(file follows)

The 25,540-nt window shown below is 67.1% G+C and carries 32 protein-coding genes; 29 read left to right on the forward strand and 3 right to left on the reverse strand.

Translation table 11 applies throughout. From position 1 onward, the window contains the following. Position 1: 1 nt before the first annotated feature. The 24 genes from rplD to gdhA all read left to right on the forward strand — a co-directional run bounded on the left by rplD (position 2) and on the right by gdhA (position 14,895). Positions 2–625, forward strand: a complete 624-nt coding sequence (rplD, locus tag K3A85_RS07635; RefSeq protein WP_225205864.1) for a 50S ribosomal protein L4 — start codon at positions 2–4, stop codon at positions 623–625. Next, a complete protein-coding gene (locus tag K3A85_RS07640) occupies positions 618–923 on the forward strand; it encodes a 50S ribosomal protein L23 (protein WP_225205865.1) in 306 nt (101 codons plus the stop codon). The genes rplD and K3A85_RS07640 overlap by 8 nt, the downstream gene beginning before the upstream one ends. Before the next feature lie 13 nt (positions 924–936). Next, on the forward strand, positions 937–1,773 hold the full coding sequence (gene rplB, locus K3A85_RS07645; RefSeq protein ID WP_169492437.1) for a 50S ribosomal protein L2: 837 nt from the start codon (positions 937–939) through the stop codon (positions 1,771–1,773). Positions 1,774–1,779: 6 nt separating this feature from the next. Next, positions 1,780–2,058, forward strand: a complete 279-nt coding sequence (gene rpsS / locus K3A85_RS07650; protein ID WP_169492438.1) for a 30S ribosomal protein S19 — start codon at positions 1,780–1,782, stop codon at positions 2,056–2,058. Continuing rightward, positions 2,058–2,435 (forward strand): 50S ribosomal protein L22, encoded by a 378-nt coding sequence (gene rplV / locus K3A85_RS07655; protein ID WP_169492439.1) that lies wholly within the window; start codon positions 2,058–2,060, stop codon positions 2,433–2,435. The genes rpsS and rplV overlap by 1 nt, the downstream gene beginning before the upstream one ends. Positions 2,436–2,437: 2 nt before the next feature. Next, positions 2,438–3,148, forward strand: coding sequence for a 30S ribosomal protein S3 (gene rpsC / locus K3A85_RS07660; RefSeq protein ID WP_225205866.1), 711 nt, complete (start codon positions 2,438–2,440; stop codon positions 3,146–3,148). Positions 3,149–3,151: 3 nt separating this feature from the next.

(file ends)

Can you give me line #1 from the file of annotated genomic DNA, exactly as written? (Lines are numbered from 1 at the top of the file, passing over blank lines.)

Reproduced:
The 25,540-nt window shown below is 67.1% G+C and carries 32 protein-coding genes; 29 read left to right on the forward strand and 3 right to left on the reverse strand.